Russia has expressed a strong preference to move the issue out of the Council after 30 June, allowing the OPCW to deal with any remaining issues on a purely technical level. However, while resolution 2118 has a clear deadline of 30 June for removal and destruction activities, it does not indicate that the Joint Mission’s mandate also concludes on 30 June. That mandate was established by an exchange of letters in October 2013 and does not have any specific end date (S/2013/591 and S/2013/603).
Despite expectations that Kaag will convey that the 30 June deadline will be missed, there is no active discussion among Council members about taking further steps for non-compliance with resolution 2118. Resolution 2118 stipulates that the determination of non-compliance rests with the Executive Council of the OPCW, which operates by consensus and includes both Russia and the US as members. In effect, this provides a “double lock” against the Council imposing measures under Chapter VII on the chemical weapons track.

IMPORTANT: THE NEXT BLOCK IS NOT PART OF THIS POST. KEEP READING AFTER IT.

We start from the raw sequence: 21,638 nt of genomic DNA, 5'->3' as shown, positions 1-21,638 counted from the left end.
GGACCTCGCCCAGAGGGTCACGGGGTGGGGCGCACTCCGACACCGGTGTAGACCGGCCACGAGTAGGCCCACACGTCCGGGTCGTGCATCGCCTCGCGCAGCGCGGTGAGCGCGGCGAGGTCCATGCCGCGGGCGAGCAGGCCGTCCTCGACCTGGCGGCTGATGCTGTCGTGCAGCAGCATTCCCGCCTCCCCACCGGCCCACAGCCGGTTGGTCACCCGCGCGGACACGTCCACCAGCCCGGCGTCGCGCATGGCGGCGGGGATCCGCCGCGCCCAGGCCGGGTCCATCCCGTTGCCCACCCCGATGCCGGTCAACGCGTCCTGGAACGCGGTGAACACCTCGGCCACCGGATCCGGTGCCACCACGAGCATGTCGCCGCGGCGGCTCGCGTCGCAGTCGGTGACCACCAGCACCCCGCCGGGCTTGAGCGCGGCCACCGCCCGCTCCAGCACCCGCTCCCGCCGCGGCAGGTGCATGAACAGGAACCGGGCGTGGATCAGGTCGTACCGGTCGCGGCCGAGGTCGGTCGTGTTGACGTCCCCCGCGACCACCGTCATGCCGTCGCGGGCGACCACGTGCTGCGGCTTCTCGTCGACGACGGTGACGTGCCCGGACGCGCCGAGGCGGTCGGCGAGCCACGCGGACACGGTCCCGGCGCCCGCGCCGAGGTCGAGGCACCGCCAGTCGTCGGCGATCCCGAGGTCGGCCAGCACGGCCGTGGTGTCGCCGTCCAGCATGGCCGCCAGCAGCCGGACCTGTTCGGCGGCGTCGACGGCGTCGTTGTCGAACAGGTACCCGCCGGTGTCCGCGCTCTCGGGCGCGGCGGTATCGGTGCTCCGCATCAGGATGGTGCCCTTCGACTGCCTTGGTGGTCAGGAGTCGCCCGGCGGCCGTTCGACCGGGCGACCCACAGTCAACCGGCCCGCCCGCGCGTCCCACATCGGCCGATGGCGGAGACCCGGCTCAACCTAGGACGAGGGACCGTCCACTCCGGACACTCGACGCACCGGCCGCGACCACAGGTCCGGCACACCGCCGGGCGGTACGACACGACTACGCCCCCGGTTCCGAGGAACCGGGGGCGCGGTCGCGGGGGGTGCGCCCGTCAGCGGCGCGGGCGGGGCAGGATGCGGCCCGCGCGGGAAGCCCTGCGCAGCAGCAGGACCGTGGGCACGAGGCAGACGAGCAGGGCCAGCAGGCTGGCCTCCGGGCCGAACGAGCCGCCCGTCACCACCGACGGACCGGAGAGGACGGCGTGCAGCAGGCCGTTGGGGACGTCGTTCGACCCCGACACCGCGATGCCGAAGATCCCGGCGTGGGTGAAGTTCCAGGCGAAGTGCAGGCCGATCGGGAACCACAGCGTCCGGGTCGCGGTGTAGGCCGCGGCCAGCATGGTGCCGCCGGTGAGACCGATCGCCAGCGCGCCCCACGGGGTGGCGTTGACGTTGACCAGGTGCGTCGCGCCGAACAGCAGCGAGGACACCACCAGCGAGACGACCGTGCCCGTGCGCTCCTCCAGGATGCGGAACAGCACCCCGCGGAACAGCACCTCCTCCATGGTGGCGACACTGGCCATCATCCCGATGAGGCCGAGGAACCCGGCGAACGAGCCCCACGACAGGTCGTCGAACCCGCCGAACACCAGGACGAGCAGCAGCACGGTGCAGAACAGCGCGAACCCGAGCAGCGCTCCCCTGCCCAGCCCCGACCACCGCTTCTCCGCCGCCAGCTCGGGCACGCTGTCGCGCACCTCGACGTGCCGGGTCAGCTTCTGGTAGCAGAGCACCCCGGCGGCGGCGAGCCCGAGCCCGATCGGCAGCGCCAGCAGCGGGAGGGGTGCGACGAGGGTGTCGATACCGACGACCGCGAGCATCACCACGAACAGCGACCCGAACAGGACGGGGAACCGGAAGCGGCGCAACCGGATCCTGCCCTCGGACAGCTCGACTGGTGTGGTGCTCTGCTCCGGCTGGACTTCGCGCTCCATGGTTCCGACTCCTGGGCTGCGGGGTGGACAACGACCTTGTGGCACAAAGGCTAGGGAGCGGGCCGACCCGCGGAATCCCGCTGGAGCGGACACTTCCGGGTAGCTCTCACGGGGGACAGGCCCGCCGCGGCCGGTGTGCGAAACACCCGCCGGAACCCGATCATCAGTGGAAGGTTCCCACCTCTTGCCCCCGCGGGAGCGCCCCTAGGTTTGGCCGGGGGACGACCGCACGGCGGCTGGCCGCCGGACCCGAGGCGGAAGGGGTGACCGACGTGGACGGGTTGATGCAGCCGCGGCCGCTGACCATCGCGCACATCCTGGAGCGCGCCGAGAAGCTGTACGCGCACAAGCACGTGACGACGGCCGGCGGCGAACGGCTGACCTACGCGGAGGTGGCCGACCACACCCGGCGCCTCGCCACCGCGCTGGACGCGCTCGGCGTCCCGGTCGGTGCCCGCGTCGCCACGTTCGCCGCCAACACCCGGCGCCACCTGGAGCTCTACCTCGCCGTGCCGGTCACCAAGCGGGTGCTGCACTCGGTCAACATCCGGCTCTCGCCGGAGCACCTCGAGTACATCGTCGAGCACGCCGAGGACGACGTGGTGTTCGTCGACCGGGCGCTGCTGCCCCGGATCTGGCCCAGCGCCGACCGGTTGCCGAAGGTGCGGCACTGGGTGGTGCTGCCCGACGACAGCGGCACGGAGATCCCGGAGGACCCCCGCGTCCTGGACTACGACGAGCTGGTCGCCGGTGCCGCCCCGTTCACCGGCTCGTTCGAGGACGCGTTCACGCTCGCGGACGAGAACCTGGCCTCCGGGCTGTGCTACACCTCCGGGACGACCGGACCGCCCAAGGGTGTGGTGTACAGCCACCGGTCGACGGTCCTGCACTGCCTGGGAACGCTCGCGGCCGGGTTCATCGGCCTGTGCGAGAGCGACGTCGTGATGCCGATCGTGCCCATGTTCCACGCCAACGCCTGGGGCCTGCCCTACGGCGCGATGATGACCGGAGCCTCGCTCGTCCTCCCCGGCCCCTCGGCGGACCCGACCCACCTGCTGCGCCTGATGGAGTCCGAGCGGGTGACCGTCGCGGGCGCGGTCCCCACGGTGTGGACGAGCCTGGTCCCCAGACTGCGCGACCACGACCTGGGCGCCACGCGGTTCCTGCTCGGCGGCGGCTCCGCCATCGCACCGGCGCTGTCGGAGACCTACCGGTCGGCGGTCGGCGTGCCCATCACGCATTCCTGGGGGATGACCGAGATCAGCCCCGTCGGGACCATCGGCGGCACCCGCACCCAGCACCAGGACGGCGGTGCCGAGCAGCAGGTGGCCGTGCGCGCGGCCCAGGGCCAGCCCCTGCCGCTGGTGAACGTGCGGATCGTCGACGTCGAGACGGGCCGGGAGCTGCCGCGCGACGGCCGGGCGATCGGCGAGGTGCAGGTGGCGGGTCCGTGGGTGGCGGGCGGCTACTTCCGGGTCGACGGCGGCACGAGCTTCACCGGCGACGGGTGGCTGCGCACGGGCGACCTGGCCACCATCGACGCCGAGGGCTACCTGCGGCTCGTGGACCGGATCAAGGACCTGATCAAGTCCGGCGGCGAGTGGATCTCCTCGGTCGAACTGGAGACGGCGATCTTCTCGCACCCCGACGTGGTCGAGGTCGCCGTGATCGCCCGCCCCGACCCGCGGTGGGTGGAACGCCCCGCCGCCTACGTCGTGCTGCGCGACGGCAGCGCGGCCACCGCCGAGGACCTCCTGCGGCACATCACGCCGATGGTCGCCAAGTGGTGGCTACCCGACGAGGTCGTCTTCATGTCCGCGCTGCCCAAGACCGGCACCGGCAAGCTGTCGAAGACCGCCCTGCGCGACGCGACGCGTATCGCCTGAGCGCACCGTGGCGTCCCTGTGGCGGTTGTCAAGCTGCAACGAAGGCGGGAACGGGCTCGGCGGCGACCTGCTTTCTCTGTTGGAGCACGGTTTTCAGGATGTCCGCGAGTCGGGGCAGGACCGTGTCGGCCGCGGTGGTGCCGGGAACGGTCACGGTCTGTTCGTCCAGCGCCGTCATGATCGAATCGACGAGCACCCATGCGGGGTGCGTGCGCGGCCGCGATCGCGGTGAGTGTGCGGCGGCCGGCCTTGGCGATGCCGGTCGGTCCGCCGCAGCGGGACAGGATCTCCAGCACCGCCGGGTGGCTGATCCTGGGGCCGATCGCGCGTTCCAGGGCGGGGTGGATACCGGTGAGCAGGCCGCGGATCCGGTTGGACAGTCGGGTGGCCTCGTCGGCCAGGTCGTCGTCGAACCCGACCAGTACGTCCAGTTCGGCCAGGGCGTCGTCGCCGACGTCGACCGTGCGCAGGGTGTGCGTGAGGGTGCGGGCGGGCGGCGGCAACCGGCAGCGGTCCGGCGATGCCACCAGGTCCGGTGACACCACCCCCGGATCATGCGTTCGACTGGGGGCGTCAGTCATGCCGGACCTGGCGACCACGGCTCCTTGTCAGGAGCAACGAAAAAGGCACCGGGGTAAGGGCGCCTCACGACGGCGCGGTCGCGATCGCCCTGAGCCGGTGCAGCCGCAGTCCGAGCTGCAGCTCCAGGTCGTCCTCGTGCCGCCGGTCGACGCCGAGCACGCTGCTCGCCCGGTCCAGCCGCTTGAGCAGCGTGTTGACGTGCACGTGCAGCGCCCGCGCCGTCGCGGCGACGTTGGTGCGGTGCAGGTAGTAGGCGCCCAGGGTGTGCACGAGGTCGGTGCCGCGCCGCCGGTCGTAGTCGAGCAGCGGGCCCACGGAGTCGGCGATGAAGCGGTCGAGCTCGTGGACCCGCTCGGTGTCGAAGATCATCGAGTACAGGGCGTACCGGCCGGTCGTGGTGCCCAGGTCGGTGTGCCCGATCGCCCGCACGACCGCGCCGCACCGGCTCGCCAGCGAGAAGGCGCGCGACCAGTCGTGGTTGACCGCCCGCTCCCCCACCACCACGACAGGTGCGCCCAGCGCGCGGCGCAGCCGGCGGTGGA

Besides tomorrow’s briefing, the next key moment for Council members on Syria will be on the humanitarian track. Under-Secretary-General for Humanitarian Affairs Valerie Amos will brief the Council on the implementation of resolution 2139 on 26 June. In the interim, it is likely that a draft resolution on cross-border and cross-line access may be tabled. It seems that the draft will be tightly focused on such access in order to avoid potentially undermining the gains of resolution 2139 in what many expect to be difficult negotiations. Despite China and Russia vetoing a resolution referring the situation in Syria to the International Criminal Court on 22 May, humanitarian penholders Australia, Jordan and Luxembourg are hoping for an agreed text on humanitarian access. The penholders are currently in preliminary discussions with the P5 on the text with expectations that the draft may go to the broader Council membership quite soon.